• How much will I need to pay? Legal fees tend to be between about £800 and £1,500. It’s a good idea to get quotes from different firms – check whether the price includes VAT, search fees and Land Registry fees, so you can compare like for like.

  • Are there any other legal costs? If your solicitor has to do any additional work because of your personal circumstances, they’ll charge you for it. For example, if you're buying with a family member or friend who isn't your partner, a solicitor might recommend that you set up a deed of trust. This would establish what would happen if one of you wanted to move out or sell their share. If this is an issue for you, your solicitor will explain.

  • What’s a money transfer fee? Most lenders charge a fee for transferring the mortgage money you’ve borrowed to your solicitor, so that the solicitor can complete your property purchase. This is usually around £40 to £50, and will most likely be included in your solicitor’s bill.

4. Insurance

  • What is buildings insurance? It covers you for any damage to the structure of the building that could affect its value, and most lenders won’t offer you a mortgage until you show you've got it. Some, like Barclays, will offer a quote to arrange the cover for you, but you can get the insurance from any provider. Buildings insurance usually covers permanent fixtures as well, like fitted kitchens and bathrooms.
  • How much buildings cover do I need? You need to make sure the policy would pay out enough money to rebuild the property if it was destroyed. That’s not the same as the price you pay for the property. The Association of British Insurers provides a calculator to help you work out the cover you need.
  • When do I need to arrange buildings insurance? Your buildings cover needs to start on the date you exchange contracts – not the day you move in. If you’re buying a freehold property, you need to arrange the insurance. The freeholder usually arranges it for leasehold properties, and bills it to you each year. Your solicitor will confirm this.
  • What about contents insurance? This covers you for loss or damage to your personal possessions, valuables and furniture. The exact cover varies by policy, and many providers let you choose cover that suits your needs. It’s not compulsory, but contents cover will protect you from costs if something unexpected happens.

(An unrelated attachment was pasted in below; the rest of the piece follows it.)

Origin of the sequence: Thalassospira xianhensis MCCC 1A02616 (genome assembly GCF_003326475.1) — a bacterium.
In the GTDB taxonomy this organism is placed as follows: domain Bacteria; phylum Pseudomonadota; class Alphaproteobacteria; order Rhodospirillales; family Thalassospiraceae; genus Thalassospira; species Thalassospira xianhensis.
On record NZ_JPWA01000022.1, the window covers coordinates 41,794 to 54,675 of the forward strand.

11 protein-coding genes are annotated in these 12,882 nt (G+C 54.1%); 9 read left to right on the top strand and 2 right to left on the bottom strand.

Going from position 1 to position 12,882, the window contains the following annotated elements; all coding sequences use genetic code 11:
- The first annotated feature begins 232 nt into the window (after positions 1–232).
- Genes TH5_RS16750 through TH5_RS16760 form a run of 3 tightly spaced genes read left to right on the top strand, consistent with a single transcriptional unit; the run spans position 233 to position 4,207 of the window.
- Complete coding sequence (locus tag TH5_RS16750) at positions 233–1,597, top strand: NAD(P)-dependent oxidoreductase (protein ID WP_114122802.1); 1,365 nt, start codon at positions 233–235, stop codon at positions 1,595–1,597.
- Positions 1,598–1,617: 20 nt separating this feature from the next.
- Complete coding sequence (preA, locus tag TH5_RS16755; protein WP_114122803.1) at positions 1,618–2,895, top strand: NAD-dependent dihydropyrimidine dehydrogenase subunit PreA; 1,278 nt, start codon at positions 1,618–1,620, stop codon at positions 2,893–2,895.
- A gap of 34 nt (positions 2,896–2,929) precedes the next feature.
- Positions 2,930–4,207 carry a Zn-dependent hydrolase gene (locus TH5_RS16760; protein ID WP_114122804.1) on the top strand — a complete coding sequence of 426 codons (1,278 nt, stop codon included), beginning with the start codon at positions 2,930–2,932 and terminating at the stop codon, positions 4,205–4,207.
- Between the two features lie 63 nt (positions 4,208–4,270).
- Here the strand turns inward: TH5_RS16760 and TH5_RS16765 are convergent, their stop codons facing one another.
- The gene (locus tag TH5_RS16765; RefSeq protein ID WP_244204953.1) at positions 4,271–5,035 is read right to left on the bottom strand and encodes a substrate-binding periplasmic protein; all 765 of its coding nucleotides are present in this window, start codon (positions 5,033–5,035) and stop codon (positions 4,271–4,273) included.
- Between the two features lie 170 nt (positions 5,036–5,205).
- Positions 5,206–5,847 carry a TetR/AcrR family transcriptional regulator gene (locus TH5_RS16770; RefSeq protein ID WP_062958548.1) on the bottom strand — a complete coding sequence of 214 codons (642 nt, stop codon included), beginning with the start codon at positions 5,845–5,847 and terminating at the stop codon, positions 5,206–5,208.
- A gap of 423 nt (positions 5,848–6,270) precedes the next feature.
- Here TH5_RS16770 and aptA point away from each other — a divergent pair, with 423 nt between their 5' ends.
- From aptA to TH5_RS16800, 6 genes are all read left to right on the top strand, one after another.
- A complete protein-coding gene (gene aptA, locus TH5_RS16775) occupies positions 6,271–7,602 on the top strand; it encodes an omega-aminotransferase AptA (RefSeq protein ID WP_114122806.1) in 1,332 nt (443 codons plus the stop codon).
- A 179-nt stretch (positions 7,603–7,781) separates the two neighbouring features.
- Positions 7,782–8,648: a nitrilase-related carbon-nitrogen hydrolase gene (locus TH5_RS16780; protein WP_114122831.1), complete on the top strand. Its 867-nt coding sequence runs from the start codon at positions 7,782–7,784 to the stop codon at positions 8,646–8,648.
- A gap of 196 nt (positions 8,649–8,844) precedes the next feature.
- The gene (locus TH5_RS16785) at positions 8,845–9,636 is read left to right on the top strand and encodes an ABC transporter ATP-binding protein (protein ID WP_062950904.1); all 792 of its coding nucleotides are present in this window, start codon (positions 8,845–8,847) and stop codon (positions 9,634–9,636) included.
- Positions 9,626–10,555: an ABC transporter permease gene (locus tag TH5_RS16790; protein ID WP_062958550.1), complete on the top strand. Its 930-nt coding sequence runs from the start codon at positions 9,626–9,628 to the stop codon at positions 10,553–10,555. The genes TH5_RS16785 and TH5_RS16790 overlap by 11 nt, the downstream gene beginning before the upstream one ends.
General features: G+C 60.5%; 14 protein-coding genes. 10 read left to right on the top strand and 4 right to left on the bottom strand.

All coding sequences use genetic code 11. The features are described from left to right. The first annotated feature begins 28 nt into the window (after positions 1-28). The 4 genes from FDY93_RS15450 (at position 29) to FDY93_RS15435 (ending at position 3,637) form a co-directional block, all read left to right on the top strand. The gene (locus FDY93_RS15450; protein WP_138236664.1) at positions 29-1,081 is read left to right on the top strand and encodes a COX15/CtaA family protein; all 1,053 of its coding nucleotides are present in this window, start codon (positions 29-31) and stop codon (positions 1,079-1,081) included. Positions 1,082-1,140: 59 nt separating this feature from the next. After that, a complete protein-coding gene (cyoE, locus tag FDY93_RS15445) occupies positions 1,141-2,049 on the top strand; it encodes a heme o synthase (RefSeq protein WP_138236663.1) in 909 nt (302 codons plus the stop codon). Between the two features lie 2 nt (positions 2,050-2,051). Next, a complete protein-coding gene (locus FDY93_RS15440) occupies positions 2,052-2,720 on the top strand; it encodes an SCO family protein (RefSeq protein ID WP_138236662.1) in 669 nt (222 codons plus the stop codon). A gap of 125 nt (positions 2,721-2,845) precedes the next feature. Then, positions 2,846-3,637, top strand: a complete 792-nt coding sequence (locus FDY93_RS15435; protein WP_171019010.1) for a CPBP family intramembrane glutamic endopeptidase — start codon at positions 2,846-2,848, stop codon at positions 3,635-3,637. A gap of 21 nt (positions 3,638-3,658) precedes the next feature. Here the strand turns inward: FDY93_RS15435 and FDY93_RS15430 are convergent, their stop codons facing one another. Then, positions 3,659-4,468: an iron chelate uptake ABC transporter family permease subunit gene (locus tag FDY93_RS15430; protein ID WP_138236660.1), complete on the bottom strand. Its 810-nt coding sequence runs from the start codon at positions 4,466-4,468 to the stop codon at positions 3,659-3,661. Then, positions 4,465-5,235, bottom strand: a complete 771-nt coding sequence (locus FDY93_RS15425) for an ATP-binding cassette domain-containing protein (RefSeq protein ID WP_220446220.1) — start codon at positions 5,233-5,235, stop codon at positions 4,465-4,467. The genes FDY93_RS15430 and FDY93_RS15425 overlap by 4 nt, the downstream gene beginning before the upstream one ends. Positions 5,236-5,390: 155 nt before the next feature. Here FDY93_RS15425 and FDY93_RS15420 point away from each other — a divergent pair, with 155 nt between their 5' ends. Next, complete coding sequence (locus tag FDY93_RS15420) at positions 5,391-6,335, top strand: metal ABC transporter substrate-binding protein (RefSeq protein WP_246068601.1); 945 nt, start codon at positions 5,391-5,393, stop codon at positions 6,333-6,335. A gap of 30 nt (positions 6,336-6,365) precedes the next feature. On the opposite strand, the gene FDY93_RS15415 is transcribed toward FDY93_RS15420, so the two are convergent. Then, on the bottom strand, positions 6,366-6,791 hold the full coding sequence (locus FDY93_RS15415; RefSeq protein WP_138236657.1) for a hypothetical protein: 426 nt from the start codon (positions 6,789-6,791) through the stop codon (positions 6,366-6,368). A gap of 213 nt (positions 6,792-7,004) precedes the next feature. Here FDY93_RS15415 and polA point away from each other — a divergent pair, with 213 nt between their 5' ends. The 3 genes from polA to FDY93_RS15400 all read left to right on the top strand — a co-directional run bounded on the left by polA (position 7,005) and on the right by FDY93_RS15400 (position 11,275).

• Do I need to get life insurance? This isn’t a condition of getting a mortgage, but you should consider it. Life insurance can make sure your mortgage debt is covered if you die or become seriously ill, meaning that your loved ones won’t have to worry about losing their home. You can get a life insurance quote from us.

5. Estate agent fees (if you’re selling)

  • How much will it cost? Whether you’re using a high-street estate agent or an online service, you’ll need to pay a fee for selling your property. It’ll either be a percentage of the sale price (often between 1% and 3%) or a flat fee. Make sure the quote you get is clear about whether VAT is included.

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6. Deposit, mortgage costs and broker fees

  • Will I have to pay for a specific mortgage? The mortgage you apply for might include a fee. You can pay this by card, cheque or bank transfer when you apply. You could choose to add it to the mortgage balance instead, although that means you’d pay interest on it until you pay off the mortgage. Fees typically range from about £500 to £2,000.
  • Can I keep my current mortgage? You might be able to move your mortgage to your new home – this is called porting a mortgage. To find out if you can port your mortgage, check your mortgage offer letter or call us3 on 03332 027 580. Lines are open 8am to 8pm every day.
  • Do I need a mortgage broker? It’s up to you. Most lenders let you compare their mortgage rates on their websites, and online comparison sites make it simple to compare different lenders. When you deal with lenders directly, you’ll still get regulated financial advice, as you would with a broker. Brokers can help you deal with the process, but most lenders offer help and updates through their websites or app.
  • What’s the cost of using a broker? All brokers take commission from your mortgage provider. Some will charge you a fee for advice, ranging from about £300 to £750, and others won’t. Most brokers will offer an initial discussion free of charge.